Last week, shares tumbled in one of Australia’s top electronics retailers after reporting poor profit guidance for 2018. Dutch Auctions were in focus in the US last week as both Amgen Inc (AMGN) and Greenhill & Co., Inc (GHL) recently announced plans to repurchase shares. Fallout from Carillion has spread across UK companies and given rise to increased securities lending demand.
Below please find this week’s edition of From the Trading Desk, which provides timely commentary about top security earners, revenue drivers and other factors influencing the securities lending market from the BBH Securities Lending Trading Team.
Dutch Auctions were in focus last week as both Amgen Inc (AMGN) and Greenhill & Co., Inc (GHL) recently announced plans to repurchase shares. For corporate repurchases, a range of prices is set by a company within which shareholders are invited to tender their shares. The tender offer is open for a specific period of time and the amount of stock to be purchased is stated as well (subject to proration). When there is a difference between the tender price and the market price, there is lending opportunity. AMGN is offering to purchase its common stock for cash for an aggregate purchase price up to $10 billion, at a single per-share purchase price not greater than $200.00 and not less than $175.00. AMGN closed on 2/15 at $183.60 per share. GHL is offering to purchase its common stock for cash for an aggregate purchase price up to $110 million, at a single per share purchase price not greater than $20.50 and not less than $18.50. The stock closed at $20.40 on 2/15. We anticipate continued demand for both of these stocks as we approach critical dates.
Sears Holdings (SHLD) remains a long term focus of demand as the share price fell to a 5-year low of $2.07 on 2/12. According to CNBC, SHLD is expecting to “record an impairment charge tied to its trade name of between $50 million and $100 million for fiscal 2017.” This is in addition to charges of $381 million for 2016 and $180 million in 2015. The retailer also recently said they expect Q4 2017 sales of $4.4 billion, compared with revenue of $6.1 billion a year ago. The retail sector as a whole continues to draw attention. Earlier this week, the U.S. Commerce Department reported “retail sales dipped 0.3 percent in January, the worst decline in 11 months.” This was below analyst expectations of an increase of 0.2 percent. Other names in the sector continue to garner attention, including JC Penney Co Inc (JCP), Under Armour Inc (UAA), and GNC Holdings, Inc. (GNC), as bearish sentiment remains strong.
Shares tumbled in one of Australia’s top electronics retailers after reporting poor profit guidance for 2018. JB Hi-Fi Limited, the operator of a chain of electronics retail stores, reported record first half net profits of A$151.7 million ($120 million), but warned that it will face pressure on revenue in 2018. The company cited increased competition and a focus on sales of lower-margin goods as factors in projecting lower than expected guidance for the remainder of the year. Although the launch of Amazon’s product offering three months ago has yet to have a direct effect on the retailer, it still remains a threat for the company in the long-term. We have seen strong securities lending demand for JB Hi-Fi’s shares in recent weeks, which fell by 8% after the release of its results before recovering later in the week.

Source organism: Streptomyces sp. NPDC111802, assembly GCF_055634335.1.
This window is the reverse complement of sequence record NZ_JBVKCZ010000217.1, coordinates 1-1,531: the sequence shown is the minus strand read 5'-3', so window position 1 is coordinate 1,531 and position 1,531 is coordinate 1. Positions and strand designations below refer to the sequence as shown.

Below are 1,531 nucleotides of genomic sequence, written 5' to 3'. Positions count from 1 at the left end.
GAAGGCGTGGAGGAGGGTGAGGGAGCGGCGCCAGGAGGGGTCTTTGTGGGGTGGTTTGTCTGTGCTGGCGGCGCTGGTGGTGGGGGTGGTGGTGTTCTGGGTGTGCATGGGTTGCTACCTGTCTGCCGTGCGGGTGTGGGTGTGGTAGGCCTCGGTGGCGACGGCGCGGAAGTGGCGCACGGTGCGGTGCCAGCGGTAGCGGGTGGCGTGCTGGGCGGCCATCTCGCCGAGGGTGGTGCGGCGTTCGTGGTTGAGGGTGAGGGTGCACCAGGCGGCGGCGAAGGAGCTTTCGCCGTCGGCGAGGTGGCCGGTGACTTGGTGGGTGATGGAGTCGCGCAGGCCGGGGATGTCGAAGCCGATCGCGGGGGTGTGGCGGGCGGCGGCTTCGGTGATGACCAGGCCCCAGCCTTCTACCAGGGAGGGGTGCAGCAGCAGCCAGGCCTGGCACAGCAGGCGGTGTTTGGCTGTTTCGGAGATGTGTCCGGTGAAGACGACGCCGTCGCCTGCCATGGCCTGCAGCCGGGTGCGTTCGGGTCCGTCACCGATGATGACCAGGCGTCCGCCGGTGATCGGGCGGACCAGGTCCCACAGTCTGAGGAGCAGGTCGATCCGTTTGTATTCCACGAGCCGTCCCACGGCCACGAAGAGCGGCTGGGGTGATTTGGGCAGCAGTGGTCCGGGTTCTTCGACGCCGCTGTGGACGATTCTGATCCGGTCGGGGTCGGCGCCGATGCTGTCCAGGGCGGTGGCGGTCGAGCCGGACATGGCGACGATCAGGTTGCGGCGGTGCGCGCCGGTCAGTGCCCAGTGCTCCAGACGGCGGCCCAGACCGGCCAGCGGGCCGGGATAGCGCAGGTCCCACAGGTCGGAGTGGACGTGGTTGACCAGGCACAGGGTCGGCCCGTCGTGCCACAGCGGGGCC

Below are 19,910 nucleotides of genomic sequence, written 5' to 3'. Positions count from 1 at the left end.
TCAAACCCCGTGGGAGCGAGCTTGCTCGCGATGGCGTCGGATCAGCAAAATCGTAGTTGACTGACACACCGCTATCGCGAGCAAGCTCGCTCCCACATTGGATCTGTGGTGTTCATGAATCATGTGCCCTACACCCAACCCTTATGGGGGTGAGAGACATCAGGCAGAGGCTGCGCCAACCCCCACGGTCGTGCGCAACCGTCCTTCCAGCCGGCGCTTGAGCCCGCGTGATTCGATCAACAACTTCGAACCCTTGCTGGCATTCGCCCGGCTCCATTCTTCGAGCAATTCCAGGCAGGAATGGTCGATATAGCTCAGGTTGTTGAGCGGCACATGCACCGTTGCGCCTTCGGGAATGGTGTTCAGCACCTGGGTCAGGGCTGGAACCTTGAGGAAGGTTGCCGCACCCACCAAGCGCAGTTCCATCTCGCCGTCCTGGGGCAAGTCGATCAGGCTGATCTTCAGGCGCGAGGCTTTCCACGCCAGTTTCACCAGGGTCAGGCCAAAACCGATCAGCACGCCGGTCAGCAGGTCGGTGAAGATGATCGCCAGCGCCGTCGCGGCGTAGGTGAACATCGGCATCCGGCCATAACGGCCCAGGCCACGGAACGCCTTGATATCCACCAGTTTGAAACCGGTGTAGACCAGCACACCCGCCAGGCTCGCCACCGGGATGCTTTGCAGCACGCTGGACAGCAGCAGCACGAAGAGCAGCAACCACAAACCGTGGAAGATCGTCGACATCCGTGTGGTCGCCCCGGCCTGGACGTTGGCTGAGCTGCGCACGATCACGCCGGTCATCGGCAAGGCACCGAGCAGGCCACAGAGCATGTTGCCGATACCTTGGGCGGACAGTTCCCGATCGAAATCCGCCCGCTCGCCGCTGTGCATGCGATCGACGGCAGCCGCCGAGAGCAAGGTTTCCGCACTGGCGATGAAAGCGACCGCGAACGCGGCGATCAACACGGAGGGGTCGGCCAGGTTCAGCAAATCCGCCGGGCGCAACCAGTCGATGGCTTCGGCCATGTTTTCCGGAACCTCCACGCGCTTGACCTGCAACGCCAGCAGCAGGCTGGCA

Domino’s Pizza’s shares plunged after reporting poor profit growth. The pizza operator reported last week that underlying net profit for the first half of its accounting year rose to A$62.9 million ($50 million), falling short of various forecasts of around A$67 million. The pizza chain downgraded its forecasts as it battles increased competition, declining overseas revenue in markets such as Japan and a scandal that its franchisees were deliberately underpaying and exploiting workers. The company also reduced its expectations for local sales growth and analysts remain skeptical of Domino’s international expansion plans. We have seen strong securities lending demand for Domino’s in recent weeks, which has been one of the worst performers in the Australian Stock Exchange in the past year.
The securities lending market is feeling the liquidity squeeze in German stocks due to new regulation. Liquidity traps have appeared following the recent change in German tax regulation. In-scope clients now have to make a tax return to the German tax officials if stocks are held over record date. While the clients and market digest these requirements, a lot of the liquidity has been withdrawn. Those clients that are either willing to file a tax return, or are out of scope, are able to achieve a premium on stocks such as Metro, K+S, ElringKlinger, Suedzucker, Evonik Industries, Hellofresh, etc.
Fallout from Carillion has spread across UK companies and given rise to increased securities lending demand. This week Galliford announced plans to raise £150m to cover additional financial obligations arising from contracts related to Carillion for Aberdeen Western Peripheral contract. Other UK companies which have seen volatile price movements in their stock price are Interserve, Van Elle Holdings, Balfour Beatty, and Morgan Sindall.